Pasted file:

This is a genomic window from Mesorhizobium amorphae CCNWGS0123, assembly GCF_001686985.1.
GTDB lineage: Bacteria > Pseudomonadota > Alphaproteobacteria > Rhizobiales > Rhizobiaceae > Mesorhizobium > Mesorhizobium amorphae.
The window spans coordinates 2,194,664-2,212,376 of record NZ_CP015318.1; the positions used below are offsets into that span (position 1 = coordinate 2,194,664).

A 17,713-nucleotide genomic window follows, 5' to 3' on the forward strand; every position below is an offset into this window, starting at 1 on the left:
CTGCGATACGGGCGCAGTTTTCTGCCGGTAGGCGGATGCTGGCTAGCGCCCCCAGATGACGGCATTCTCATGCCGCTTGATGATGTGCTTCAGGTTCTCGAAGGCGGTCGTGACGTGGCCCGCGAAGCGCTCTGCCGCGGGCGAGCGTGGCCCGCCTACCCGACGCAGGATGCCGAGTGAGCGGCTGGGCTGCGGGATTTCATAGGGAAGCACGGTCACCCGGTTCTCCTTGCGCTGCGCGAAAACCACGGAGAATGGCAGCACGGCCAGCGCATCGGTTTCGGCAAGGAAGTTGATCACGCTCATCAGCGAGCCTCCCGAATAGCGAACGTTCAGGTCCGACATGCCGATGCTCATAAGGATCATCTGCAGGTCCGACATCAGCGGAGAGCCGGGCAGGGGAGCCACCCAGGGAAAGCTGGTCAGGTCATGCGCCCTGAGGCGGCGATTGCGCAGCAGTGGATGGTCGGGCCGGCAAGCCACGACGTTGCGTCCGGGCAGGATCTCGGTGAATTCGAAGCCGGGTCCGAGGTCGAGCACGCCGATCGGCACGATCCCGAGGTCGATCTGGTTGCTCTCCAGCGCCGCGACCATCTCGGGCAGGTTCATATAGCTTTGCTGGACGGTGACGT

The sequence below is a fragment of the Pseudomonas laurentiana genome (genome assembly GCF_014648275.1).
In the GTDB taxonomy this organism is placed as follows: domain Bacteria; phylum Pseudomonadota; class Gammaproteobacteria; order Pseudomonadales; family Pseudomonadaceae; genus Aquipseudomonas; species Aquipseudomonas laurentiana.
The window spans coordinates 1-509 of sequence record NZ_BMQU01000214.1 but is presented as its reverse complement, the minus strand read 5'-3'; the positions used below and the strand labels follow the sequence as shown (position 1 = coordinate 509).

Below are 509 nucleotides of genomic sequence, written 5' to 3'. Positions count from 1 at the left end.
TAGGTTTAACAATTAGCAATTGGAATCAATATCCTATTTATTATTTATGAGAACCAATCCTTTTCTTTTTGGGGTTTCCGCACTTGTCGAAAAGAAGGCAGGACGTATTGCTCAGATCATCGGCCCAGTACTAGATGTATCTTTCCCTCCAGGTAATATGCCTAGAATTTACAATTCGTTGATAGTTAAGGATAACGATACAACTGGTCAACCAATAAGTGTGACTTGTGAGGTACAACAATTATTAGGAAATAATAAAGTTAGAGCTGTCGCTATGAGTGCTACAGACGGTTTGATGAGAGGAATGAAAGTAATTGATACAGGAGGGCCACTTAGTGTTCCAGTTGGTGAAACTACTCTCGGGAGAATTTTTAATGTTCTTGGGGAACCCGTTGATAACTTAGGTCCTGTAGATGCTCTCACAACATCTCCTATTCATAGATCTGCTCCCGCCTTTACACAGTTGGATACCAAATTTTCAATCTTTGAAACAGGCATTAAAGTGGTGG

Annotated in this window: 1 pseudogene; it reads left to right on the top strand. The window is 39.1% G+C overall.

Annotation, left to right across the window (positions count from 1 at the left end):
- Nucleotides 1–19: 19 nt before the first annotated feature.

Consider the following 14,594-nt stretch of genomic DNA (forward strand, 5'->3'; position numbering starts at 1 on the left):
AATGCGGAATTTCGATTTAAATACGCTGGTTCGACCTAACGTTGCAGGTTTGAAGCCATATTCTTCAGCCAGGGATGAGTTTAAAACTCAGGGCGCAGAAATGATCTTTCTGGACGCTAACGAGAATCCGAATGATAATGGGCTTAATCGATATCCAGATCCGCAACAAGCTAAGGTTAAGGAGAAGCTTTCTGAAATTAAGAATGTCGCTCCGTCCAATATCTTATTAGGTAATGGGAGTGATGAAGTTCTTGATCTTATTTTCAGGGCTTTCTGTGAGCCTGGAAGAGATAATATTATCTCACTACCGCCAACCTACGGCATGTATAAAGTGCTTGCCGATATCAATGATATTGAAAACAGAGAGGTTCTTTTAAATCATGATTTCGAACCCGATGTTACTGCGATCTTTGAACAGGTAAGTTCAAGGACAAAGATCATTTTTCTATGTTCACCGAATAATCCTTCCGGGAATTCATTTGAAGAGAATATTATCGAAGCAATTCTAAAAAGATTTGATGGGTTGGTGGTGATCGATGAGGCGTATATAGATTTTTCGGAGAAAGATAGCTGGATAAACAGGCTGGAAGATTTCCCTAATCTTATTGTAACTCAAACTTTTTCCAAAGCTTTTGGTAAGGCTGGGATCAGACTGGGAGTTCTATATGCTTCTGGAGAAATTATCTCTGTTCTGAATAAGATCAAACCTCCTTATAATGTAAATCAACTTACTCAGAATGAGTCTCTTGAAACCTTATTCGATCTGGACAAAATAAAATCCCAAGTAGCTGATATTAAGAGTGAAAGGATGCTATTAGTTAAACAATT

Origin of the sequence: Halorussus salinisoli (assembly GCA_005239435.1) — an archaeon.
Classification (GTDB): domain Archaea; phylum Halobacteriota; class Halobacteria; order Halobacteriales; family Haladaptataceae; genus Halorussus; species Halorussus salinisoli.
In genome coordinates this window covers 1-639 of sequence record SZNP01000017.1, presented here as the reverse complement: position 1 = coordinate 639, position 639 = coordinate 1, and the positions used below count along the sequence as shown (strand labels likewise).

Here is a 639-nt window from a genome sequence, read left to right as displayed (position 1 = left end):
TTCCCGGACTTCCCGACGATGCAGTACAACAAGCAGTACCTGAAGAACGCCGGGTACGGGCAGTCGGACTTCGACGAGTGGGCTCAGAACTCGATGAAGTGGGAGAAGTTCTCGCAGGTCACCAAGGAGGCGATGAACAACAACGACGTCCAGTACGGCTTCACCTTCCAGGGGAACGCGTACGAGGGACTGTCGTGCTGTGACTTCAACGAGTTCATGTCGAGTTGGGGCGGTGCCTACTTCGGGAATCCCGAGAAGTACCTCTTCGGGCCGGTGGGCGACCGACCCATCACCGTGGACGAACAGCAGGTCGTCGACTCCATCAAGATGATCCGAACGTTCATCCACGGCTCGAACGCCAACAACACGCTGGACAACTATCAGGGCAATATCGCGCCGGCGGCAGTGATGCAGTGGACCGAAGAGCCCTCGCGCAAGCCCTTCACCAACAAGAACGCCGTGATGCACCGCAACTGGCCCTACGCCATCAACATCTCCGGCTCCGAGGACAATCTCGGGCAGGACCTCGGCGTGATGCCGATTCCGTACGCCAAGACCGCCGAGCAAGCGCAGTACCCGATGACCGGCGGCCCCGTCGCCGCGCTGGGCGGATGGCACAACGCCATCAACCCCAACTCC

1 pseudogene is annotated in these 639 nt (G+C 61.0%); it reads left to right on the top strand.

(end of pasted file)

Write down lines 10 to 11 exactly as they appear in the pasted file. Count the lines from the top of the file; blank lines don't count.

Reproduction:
TAGGTTTAACAATTAGCAATTGGAATCAATATCCTATTTATTATTTATGAGAACCAATCCTTTTCTTTTTGGGGTTTCCGCACTTGTCGAAAAGAAGGCAGGACGTATTGCTCAGATCATCGGCCCAGTACTAGATGTATCTTTCCCTCCAGGTAATATGCCTAGAATTTACAATTCGTTGATAGTTAAGGATAACGATACAACTGGTCAACCAATAAGTGTGACTTGTGAGGTACAACAATTATTAGGAAATAATAAAGTTAGAGCTGTCGCTATGAGTGCTACAGACGGTTTGATGAGAGGAATGAAAGTAATTGATACAGGAGGGCCACTTAGTGTTCCAGTTGGTGAAACTACTCTCGGGAGAATTTTTAATGTTCTTGGGGAACCCGTTGATAACTTAGGTCCTGTAGATGCTCTCACAACATCTCCTATTCATAGATCTGCTCCCGCCTTTACACAGTTGGATACCAAATTTTCAATCTTTGAAACAGGCATTAAAGTGGTGG

Annotated in this window: 1 pseudogene; it reads left to right on the top strand. The window is 39.1% G+C overall.